Reading is essential for the learning of any language, and especially reading aloud and reading regularly- we will continue to provide these to the children in the centre of Sharana. Even when other programs start and may finish- access to reading in Sharana will remain a constant. I want the children at Sharana to make friends with books and learn to escape into the world of the written word.
Pratham Books (www.prathambooks.org) is a not-for-profit children's book publisher that was set up in 2004 to publish good quality storybooks in multiple languages to support reading acquisition among children. Our mission is to see ‘a book in every child’s hand’ and we have distributed millions of books in print and digital formats and spread the joy of reading to millions of children in India and across the globe. Pratham Books has always pushed the boundaries when it comes to exploring innovative ways in which to create access to joyful storybooks and have been fortunate in finding partners to collaborate with who share this vision.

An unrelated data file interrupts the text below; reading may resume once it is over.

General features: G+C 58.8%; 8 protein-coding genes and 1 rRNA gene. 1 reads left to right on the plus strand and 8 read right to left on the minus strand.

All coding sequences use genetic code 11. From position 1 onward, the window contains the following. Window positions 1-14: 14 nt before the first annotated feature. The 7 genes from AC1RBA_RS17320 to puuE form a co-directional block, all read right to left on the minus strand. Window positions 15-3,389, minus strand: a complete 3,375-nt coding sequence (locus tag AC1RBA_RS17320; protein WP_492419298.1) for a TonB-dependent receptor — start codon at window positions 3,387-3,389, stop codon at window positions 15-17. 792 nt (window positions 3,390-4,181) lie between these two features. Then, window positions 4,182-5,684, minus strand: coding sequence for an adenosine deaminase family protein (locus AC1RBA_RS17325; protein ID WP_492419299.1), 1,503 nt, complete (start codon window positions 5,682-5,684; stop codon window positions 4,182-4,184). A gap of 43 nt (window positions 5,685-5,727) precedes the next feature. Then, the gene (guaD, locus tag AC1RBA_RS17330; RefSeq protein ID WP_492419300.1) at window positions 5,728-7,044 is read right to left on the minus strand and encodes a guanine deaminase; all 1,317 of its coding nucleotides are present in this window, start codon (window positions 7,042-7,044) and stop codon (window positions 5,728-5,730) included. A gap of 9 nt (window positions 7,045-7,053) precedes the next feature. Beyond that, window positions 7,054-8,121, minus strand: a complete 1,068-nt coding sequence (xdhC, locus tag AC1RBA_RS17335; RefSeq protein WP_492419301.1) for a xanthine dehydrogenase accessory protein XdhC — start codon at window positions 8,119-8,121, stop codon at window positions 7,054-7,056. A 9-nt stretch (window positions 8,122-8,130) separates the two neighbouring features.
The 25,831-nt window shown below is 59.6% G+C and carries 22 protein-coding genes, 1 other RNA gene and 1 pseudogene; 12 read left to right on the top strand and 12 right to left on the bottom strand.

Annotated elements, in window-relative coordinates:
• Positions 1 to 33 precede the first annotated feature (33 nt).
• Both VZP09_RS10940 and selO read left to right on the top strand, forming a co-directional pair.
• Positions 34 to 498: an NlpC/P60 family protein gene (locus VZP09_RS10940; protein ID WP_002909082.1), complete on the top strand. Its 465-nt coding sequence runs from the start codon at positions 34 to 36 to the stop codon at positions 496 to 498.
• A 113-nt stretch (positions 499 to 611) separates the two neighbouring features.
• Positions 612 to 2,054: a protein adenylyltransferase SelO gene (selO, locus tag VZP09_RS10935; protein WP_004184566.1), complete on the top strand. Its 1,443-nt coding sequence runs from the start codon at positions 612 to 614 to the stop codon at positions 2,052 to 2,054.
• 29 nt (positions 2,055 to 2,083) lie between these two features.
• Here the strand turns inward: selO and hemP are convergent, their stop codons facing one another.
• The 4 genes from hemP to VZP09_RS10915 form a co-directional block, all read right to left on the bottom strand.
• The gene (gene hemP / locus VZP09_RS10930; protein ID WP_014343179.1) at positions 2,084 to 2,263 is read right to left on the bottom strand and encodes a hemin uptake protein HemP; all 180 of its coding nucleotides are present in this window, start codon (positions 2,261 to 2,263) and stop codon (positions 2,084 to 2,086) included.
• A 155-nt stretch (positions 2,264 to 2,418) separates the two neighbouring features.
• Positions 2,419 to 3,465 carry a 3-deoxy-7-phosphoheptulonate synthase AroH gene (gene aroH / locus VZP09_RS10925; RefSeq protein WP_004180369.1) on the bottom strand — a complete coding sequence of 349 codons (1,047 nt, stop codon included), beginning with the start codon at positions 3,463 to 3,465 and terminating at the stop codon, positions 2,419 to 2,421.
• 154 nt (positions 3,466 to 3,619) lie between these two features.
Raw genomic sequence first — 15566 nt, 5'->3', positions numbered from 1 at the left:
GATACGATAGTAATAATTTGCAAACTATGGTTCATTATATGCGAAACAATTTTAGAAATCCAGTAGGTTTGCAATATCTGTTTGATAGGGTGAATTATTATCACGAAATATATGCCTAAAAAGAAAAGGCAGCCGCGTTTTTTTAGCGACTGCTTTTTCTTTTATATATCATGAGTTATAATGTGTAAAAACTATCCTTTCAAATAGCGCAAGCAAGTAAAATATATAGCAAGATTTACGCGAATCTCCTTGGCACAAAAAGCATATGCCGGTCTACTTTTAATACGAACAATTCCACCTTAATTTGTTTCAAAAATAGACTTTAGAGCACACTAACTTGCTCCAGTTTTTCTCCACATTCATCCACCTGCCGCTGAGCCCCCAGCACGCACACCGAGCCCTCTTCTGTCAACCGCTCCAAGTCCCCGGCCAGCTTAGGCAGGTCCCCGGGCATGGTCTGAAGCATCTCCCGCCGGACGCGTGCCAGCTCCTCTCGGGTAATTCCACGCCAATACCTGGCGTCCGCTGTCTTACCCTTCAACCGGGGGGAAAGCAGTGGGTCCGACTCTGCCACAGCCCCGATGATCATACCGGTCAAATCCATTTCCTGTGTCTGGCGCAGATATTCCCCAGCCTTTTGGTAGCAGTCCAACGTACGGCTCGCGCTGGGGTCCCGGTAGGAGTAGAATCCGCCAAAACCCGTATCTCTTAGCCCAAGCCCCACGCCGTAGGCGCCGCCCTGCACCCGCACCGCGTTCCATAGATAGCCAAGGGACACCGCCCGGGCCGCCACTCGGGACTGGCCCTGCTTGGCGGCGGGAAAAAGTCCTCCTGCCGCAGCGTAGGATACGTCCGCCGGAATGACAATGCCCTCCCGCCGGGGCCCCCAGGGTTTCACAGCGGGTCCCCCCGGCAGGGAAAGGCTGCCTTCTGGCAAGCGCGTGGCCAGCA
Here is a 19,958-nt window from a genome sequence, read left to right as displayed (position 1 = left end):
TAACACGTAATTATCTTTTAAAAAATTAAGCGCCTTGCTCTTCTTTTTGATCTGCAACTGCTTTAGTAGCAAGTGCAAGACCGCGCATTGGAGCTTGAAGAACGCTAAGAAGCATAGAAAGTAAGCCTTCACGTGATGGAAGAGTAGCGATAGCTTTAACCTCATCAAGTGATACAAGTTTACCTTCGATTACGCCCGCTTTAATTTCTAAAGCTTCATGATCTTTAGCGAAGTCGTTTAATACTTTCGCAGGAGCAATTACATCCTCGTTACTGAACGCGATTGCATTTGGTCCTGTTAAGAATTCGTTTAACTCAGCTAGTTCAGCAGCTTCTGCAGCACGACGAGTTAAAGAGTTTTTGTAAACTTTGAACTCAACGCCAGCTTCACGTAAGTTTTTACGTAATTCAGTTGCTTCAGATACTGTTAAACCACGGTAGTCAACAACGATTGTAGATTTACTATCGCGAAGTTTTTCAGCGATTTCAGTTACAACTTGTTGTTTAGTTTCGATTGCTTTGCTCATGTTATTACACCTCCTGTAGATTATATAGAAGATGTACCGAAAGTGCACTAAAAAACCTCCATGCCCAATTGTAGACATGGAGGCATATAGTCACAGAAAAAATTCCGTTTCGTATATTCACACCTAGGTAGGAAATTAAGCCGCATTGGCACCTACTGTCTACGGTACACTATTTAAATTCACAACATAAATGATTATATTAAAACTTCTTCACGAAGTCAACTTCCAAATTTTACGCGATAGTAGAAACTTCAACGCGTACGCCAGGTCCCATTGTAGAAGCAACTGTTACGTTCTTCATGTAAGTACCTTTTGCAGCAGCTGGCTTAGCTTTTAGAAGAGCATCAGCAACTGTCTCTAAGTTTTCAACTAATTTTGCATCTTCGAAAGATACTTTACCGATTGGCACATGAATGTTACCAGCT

We are looking for a Director - Fundraising and Donor Relations
Illustration by Kaveri Gopalakrishnan from How old is Muttajji? by Roopa Pai
Pratham Books currently has multiple projects which are supported by various donors. We are looking for a Director - Fundraising and Donor Relations, who will lead our fundraising efforts and build sustainable relationships with donors. The candidate recruited will manage a team and be responsible for all decisions on fundraising and donor management.
Lead and manage the end to end process of fundraising and donor relations, which includes the following:
Nice to have but not mandatory:
Previous experience of working in the education sector.
This is a full-time position in our Bangalore office.
Salary will be commensurate with qualifications and experience.